It’s not easy to drop your feelings, opinions and ideas so you can really hear what another person has to say, where they may be coming from, or how they’re seeing and experiencing things. This is never more true than in the context of an argument. When we feel attacked, it’s perfectly natural to go into defense mode, but most of the time, no one is attacking us and deep listening can’t happen if you’re in “fight or flight” mode. People may see things differently, but if you’re in a close relationship with someone, it’s unlikely they want to go for your jugular (and if they do, you’re probably with someone who needs help figuring out how to manage their anger).
We all want to be known, seen and understood. It’s beautiful when you allow yourself to open to another person, but the more you do that, the more you have to be willing to be vulnerable and that requires trust. When you have the feeling that someone is really seeing you, and suddenly that same person seems to be misunderstanding you, it can feel like a betrayal. Sometimes we have embarrassment or unease because some of our flaws slipped out and now this person who had this image of us may be seeing something we don’t want them to see, or something we’d rather not see ourselves. There are all kinds of reasons a person gets defensive, or shuts down, or runs for the door. Often it feels safer to dig our heels in and defend our position, to “win” the fight. If you’re trying to get close to someone, though, and if you want to be seen, it’s not a fight and this isn’t your opponent. A person is either going to love and accept you with all your flaws and absurdity, or they aren’t. You can only be known if you allow yourself to be known. Most people are not going to be able to read your mind and if you’re only willing to show the shiny, status update, perfect picture version of yourself, that instagram glow, the 140-character gem that you thought of while walking your dog, then you’ll never really be seen because we’re all complex and we all make mistakes, and we all have choices we wish we could make over again and differently.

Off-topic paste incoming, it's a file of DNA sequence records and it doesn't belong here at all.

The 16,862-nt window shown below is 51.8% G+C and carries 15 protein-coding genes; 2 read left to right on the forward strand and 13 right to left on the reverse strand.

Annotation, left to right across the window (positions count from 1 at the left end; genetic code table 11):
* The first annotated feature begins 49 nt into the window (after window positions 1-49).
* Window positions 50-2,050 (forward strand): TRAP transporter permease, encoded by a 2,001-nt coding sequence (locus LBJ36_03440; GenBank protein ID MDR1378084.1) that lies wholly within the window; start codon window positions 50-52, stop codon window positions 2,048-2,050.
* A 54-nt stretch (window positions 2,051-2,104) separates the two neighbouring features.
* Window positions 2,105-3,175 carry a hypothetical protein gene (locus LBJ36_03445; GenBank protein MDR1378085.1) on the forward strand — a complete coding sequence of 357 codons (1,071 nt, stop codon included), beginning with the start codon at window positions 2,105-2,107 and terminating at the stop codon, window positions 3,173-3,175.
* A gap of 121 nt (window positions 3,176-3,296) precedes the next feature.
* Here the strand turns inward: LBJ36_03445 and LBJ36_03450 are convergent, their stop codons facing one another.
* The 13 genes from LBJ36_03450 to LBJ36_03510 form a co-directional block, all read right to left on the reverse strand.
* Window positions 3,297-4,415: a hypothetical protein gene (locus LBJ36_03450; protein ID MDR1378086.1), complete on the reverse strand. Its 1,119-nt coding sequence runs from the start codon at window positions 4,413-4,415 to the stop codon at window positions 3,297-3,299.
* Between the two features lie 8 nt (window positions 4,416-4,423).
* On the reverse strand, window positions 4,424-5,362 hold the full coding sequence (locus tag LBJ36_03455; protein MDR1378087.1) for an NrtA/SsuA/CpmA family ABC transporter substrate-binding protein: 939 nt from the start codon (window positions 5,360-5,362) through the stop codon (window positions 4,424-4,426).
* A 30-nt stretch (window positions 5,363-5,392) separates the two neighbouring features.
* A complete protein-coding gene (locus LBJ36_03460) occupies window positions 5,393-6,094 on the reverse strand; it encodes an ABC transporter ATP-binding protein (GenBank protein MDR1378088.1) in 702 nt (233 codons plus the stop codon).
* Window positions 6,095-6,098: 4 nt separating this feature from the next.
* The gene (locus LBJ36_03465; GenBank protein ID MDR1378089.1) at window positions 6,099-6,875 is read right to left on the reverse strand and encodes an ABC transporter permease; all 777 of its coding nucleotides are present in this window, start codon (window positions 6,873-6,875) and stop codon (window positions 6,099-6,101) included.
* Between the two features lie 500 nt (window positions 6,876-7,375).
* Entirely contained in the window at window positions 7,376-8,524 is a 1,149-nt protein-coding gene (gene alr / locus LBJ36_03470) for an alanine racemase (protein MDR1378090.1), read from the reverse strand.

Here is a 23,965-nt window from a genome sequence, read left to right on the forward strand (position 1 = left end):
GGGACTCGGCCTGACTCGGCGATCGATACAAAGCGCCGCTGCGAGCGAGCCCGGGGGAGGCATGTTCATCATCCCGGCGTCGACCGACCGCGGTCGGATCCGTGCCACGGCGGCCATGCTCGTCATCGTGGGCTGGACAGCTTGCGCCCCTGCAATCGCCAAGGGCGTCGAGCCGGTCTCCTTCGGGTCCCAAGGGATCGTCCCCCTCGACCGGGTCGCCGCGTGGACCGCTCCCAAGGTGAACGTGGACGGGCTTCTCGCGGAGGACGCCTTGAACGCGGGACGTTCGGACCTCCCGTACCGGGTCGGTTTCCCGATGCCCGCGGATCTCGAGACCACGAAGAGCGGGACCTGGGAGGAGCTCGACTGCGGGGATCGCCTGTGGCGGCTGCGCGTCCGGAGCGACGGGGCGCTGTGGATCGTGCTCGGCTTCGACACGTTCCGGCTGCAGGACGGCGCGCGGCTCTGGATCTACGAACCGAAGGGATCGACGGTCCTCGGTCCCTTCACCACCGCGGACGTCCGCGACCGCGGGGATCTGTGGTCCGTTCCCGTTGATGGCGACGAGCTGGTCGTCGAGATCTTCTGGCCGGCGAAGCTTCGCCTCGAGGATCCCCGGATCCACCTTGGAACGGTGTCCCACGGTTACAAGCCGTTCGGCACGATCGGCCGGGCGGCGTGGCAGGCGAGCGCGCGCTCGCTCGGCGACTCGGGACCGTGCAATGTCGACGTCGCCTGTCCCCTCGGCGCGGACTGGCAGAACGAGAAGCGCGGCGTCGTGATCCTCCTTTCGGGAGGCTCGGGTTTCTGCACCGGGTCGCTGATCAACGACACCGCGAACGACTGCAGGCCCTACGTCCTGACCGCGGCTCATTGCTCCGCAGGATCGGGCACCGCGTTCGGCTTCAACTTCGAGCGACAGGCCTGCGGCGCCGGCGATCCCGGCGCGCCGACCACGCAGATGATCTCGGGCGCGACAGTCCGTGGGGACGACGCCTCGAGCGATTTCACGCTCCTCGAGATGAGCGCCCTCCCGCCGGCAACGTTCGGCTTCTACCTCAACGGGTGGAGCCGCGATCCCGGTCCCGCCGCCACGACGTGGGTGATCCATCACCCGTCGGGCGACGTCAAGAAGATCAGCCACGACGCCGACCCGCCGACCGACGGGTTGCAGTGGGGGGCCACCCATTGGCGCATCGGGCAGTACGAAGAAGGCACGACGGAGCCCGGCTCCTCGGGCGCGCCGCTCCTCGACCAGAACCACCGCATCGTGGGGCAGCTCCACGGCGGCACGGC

People dig their heels in when they’re attempting to hide or to hold on. Or the level of reactivity is high. That’s one of the main things a consistent yoga practice addresses and encourages — the ability to sit with intense sensation, calmly. A burning feeling in your quadriceps is not all that different than a burning feeling in your heart, like rage. It’s a temporary sensation, and if you can open to it and examine it, it will open you and strengthen you, and teach you something about yourself. If you fly off the handle every time you feel something intense, you deny yourself those opportunities to become more aware, more accountable, and more able to trust yourself.
Of course there are legitimate times when you’ll disagree with someone, or see things in a completely different way, but if you really want to know the people in your life, it’s so useful if you can learn to listen deeply. Open to it even if it’s something you don’t want to hear or accept. Maybe this person is attempting to show you something essential about who they are, or where they are on their path. Maybe you’re going to discover a new way of thinking about something. It’s possible you’re going to realize there’s some fundamental philosophical difference that you’re not going to be able to get past, but there’s no point in denying someone else’s reality, even if you disagree with it. You might as well open your heart and your mind to their point of view. Maybe you’ll go back to your own, and maybe something will shift for you, but real listening is not the same as waiting for your turn to speak and being right is not nearly as satisfying as being seen.
Wishing you love, and the power to pause, breathe, and listen,